Schalk Burger still has a role to play for the Boks, as a starter or substitute, writes JON CARDINELLI.
In the buildup to the Test between the Springboks and All Blacks at Ellis Park, New Zealand assistant coach Ian Foster was asked to comment on South Africa’s progress over the past two seasons. It was interesting to listen to a member of a crack All Blacks coaching team wax lyrical about the Boks’ thriving attack as well as the expert management of their match-day 23. According to Foster, the Boks are now more dangerous than ever because they’ve found a way to sustain their attacking momentum over the course of a big contest.
The observation was made in the wake of the Boks’ resounding 28-10 win against the Wallabies in Cape Town. That final scoreline doesn’t tell the story of how the Wallabies won the first 50 minutes and how the Boks won the last 30. The game’s standout player featured for less than half an hour, yet his impact would be profound.
Schalk Burger didn’t score a try, but his 17 ball carries as well as the 144m he gained during that short period certainly stretched the Wallabies defence. Thanks to Burger and several others, the platform was laid for the Bok backline to attack. The hosts finished strongly to not only win the match by a comfortable margin, but clinch the four-try bonus point.
Burger has always added value to the Bok cause, and it’s been evident since his return to Test rugby in June that he still has what it takes to make a telling contribution at the highest level. He’s managed to prove this despite playing in only five Tests in the lead-up to the Boks’ end-of-year tour, due to club commitments in Japan. What’s been obvious is that he still has the desire and the ability to do the Bok jersey justice, and that his role with the side in future may be from the bench.
In the past, this kind of statement would be taken as a slight. But if the performances in the last two matches of the 2014 Rugby Championship have proved anything, it’s that Burger’s versatility and experience can make all the difference in the latter stages of crunch games.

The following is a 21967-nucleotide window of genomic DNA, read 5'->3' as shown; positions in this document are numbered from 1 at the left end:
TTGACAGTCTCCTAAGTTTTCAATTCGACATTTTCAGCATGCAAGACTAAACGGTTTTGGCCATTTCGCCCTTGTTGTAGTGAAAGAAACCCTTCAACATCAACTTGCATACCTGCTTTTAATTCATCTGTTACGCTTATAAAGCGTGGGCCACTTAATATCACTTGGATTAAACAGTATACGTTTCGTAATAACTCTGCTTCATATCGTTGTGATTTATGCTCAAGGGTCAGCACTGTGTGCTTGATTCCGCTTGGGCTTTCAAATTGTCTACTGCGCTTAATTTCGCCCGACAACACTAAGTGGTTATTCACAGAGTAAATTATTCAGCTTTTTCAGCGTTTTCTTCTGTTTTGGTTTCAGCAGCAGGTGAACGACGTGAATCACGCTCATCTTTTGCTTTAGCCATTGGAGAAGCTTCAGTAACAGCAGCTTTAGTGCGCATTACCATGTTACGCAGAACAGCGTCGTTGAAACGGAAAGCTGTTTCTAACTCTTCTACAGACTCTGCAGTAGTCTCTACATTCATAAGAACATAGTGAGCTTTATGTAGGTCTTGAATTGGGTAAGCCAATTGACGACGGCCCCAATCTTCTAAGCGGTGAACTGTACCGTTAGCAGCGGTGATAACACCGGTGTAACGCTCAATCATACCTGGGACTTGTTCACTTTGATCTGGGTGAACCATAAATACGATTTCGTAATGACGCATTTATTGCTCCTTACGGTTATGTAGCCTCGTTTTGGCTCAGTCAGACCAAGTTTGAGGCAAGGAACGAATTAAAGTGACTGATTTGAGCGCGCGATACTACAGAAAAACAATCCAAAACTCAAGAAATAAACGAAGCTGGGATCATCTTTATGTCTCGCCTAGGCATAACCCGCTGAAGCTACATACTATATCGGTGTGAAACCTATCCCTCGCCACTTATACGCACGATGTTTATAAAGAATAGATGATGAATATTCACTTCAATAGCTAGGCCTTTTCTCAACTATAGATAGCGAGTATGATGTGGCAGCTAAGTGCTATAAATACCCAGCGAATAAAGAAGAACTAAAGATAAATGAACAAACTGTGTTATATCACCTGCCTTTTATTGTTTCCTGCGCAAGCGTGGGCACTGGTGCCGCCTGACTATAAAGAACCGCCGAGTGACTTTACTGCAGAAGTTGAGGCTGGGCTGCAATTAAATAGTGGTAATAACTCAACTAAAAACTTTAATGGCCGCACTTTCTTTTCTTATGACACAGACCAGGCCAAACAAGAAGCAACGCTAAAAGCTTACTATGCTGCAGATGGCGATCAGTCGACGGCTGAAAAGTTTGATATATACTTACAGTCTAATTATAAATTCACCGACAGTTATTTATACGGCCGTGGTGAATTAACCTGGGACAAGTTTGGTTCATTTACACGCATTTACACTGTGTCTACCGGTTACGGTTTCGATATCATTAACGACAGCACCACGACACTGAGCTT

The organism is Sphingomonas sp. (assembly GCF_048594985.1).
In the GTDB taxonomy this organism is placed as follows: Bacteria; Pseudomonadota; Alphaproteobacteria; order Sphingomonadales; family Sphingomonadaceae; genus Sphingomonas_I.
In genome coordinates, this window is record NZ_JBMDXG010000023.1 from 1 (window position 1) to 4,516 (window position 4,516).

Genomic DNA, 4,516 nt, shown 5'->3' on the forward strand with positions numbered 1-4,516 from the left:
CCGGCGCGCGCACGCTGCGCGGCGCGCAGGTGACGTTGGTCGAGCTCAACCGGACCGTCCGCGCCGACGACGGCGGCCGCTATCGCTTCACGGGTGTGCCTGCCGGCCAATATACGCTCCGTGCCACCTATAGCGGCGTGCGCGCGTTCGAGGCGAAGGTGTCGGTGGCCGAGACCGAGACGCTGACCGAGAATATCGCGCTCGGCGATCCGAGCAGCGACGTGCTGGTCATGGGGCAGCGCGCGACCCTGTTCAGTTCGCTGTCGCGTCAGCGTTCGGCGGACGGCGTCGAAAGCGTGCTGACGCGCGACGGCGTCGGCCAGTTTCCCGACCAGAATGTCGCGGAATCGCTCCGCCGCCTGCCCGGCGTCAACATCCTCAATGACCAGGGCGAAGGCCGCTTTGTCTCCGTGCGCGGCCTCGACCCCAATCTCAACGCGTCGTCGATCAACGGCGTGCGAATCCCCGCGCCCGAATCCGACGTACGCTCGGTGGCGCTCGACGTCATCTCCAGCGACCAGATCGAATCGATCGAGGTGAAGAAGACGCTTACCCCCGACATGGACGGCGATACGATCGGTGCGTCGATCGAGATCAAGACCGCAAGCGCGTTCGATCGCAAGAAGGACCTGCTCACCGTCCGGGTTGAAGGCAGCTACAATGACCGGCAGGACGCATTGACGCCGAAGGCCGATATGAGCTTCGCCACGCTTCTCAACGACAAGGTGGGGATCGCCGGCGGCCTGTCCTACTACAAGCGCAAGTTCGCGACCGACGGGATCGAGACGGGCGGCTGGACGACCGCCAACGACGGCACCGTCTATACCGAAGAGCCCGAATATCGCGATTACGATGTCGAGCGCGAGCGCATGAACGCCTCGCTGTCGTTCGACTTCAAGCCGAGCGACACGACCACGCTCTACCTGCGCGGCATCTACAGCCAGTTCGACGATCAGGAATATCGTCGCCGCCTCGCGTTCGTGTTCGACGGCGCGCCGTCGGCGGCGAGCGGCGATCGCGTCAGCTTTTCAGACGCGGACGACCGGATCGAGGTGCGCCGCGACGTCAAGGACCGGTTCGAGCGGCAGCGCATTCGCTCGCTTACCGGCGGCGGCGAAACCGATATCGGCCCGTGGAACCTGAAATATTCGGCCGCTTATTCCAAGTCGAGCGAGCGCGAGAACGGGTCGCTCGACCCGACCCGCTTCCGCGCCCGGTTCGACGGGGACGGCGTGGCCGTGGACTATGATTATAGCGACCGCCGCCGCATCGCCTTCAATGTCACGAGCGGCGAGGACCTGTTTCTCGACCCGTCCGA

If all goes to plan, Francois Louw, Willem Alberts and Duane Vermeulen will travel to next year’s global tournament as the first-choice back row. From the bench, Burger will provide the Boks with cover in all three positions of openside flank, blindside flank and No 8. More importantly, he has the ability to lift the tempo and the intensity when he is introduced in the second half of a match.
Burger’s versatility and experience can make all the difference in the latter stages of crunch games
Even before his struggles with injury and illness, Burger had progressed to the point where his linking play was on a par with his trademark physicality. Who could forget the subtle touch of brilliance that culminated in a try for the Stormers against the Crusaders in Christchurch this past March? His seldom-celebrated passing strengths as well as his vision have been more evident in recent months, and there is also a feeling among the Bok management team that the stint in Japan may do him some good.
At the time of writing, Burger had played eight games for Suntory Sungoliath. He has played at openside and blindside during this period, but what’s interesting to note is that the South African icon has spent most of his Japanese sojourn at No 8.
Bok coach Heyneke Meyer is a fan of Burger, and has spoken of the value of his versatility on numerous occasions. Indeed, of the 25 minutes Burger played at Newlands, 17 were spent at No 8. Vermeulen was forced to leave the field with a serious injury during the second half, which prompted a reshuffle in the Bok pack. The positional switch clearly didn’t slow Burger down.
When he returned to the playing field in September 2013 after a battle with injuries as well as a life-threatening illness, it was felt the comeback was complete. Whatever happened after that would be considered a bonus. The Miracle Man was back.
But when this was put to Burger in a TV interview, the decorated loose forward begged to differ. He said his aim was to play again for the Boks, and to win another World Cup. He’s already achieved one of those goals, and if he falls short of the second, it won’t be for lack of effort or desire.
Burger will play a key role for the Boks at the 2015 World Cup. The nature of that role may depend on how many of the Boks’ first-choice loose forwards make it to the World Cup. What is certain is that Burger will form part of the 23-man assault. His inclusion, as a starter or as an impact player, will significantly increase the Boks’ chances of lifting that title on 31 October next year.
– This article first appeared in the December 2014 issue of SA Rugby magazine